MPSERS, School Bond Loan Fund, Conversion Schools Bills All See Action
During a lame duck session that seems to be living up to its hype, the House and Senate both took action this week on legislation to sew up some outstanding issues. Legislation on MPSERS reform, the School Bond Loan Fund (SBLF), and so-called Conversion Schools all saw some level of activity last week, though only one bill saw significant movement.
Less than a week after Ingham Circuit Court Judge Rosemarie Aquilina ruled that the MPSERS reform legislation was constitutional pending a change in the implementation date, both the House and Senate passed legislation to do just that. Senate Bill 1360 flew through both the Senate and House and is now on its way to the Governor's desk for signature. The bill moves the election deadline for current employees to January 9, 2013 and the changes made in the MPSERS reform bill passed earlier this year would take effect beginning February 1, 2013.
School Bond Loan Fund (SBLF)
The SBLF has long been a source of controversy in Lansing. Opponents of the program say the K-12 budget starts out contributing $60 per student to pay existing debt service and that will likely grow to $128 per student in the next six years to seven years. Proponents counter that the system is the only way many districts are able to bond for building projects and that limiting access would hurt schools. The package of bills that passed the House Appropriations Committee would allow bonds issued by a school district to receive the state's credit rating and allow the state to borrow funds. However, the ability to float new bonds would be limited. The bills, which could have a significant negative impact on school construction, are on the House floor where their future is uncertain.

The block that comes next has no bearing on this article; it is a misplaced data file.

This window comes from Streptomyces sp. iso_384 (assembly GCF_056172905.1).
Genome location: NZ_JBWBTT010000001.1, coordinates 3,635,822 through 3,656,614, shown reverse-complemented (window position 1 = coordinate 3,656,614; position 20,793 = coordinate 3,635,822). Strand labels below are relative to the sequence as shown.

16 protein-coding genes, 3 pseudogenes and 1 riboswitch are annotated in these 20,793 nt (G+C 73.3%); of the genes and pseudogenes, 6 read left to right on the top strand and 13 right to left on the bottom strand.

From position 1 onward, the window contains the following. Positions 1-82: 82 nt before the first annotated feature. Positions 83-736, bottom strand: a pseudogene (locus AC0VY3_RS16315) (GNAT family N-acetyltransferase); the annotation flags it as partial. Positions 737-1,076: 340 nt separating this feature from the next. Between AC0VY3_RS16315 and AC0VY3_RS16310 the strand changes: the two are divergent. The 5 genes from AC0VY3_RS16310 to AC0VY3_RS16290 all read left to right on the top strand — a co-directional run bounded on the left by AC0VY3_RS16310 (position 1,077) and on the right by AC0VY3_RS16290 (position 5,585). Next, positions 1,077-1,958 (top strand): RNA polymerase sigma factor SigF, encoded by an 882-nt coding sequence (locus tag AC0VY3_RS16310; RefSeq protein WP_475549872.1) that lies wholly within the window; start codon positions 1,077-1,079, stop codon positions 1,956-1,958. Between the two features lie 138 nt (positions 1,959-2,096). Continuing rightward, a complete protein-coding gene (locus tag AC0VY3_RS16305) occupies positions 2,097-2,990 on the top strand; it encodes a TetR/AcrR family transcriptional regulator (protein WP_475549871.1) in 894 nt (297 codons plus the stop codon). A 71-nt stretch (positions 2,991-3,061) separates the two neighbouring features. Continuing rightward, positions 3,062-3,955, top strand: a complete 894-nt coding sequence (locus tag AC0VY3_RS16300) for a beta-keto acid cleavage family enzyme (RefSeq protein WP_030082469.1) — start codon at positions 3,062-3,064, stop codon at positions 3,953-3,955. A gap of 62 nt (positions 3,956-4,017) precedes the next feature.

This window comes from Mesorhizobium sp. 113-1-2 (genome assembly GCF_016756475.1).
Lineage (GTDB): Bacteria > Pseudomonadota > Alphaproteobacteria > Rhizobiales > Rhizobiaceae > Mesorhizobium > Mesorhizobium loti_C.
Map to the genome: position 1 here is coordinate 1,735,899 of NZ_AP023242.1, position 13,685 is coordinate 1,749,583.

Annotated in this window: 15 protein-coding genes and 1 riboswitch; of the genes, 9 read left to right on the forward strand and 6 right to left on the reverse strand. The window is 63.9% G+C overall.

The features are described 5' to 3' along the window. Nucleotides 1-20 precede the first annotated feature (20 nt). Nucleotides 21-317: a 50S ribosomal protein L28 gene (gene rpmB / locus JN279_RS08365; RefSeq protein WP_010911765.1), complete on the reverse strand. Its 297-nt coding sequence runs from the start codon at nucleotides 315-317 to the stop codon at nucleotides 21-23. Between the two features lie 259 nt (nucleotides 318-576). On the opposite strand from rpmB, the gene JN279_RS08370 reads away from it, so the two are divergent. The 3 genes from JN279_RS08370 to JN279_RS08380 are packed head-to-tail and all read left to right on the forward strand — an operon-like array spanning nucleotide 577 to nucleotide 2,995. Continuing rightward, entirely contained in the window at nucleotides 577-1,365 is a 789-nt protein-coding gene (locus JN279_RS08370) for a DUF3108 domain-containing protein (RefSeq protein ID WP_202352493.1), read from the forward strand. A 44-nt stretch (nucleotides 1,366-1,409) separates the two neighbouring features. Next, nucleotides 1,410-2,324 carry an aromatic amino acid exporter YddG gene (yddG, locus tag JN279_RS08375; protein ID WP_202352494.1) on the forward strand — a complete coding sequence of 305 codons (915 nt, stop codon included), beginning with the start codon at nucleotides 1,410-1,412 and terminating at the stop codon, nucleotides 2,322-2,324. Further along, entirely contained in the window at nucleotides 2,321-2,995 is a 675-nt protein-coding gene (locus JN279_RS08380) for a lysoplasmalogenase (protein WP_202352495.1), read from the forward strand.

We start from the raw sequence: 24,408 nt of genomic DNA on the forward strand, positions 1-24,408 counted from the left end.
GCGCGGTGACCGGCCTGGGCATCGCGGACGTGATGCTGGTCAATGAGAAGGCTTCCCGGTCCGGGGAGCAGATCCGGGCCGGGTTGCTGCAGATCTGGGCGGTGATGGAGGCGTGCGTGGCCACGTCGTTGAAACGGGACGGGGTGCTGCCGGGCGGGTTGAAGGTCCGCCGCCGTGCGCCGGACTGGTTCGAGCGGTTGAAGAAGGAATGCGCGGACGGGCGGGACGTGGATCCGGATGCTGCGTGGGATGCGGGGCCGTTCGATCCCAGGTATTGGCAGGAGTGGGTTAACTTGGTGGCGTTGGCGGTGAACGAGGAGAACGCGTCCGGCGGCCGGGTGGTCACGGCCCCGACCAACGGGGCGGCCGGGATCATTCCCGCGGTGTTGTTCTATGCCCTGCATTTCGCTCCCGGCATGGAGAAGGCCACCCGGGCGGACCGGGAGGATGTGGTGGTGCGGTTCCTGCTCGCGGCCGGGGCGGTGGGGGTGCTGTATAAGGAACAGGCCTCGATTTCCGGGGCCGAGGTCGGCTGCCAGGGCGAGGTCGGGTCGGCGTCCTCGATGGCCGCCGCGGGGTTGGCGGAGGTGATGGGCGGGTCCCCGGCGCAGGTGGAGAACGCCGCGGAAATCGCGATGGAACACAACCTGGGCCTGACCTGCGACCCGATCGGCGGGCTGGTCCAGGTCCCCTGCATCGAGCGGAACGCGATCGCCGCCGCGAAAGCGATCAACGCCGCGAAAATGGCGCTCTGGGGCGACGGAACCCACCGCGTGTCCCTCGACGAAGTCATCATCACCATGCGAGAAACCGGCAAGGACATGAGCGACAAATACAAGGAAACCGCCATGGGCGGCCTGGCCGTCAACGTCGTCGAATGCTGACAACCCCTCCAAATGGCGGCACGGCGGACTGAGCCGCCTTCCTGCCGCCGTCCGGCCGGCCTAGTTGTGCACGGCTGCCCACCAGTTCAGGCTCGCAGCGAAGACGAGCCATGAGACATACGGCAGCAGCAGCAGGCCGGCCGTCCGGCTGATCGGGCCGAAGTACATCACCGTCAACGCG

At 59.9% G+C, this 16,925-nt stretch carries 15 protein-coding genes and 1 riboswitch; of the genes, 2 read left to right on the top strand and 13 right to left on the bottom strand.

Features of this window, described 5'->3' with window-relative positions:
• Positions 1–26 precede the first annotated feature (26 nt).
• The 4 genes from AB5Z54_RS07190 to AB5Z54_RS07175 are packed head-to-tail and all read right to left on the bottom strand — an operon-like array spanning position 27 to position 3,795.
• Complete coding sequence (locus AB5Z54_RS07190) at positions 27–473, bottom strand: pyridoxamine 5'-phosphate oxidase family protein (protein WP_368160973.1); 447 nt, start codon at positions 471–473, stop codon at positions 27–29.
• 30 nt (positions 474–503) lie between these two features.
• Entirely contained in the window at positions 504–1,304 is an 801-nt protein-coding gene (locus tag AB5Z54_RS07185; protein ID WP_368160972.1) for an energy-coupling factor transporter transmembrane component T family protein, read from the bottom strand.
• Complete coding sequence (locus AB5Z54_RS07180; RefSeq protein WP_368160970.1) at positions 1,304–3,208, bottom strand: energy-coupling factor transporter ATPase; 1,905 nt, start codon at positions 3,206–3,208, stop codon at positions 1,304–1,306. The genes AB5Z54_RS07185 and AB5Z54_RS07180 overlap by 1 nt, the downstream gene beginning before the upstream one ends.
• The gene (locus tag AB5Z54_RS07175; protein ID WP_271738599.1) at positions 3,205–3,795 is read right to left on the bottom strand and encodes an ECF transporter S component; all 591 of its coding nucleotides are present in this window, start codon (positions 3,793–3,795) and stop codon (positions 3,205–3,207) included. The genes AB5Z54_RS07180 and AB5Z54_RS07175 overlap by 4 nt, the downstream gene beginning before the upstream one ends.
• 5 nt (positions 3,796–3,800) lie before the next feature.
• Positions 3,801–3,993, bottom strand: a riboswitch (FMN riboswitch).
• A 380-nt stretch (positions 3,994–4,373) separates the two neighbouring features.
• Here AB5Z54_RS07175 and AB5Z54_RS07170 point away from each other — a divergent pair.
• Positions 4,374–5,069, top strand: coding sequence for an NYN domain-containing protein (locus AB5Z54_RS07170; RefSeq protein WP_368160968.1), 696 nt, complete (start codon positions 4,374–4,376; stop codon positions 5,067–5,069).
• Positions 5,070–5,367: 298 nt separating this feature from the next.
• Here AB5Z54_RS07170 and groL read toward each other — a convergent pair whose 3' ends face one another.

Several states have passed so-called parent trigger laws, which allow the parents in low performing districts to force the implementation of federal turnaround models. SB 620, which passed the House Education Committee and moved on to the House floor last week, would make Michigan the most recent of those. Under the bill, if the turnaround model chosen by the parents was to charter the school, then parents, rather than the district, would issue the contract for the charter authorizer. The district would be forced to lease the building to the charter school for $1 per year. The bill, which is awaiting a vote on the House floor, raises significant constitutional and legal questions. It is unclear whether the legislation has the votes necessary for passage.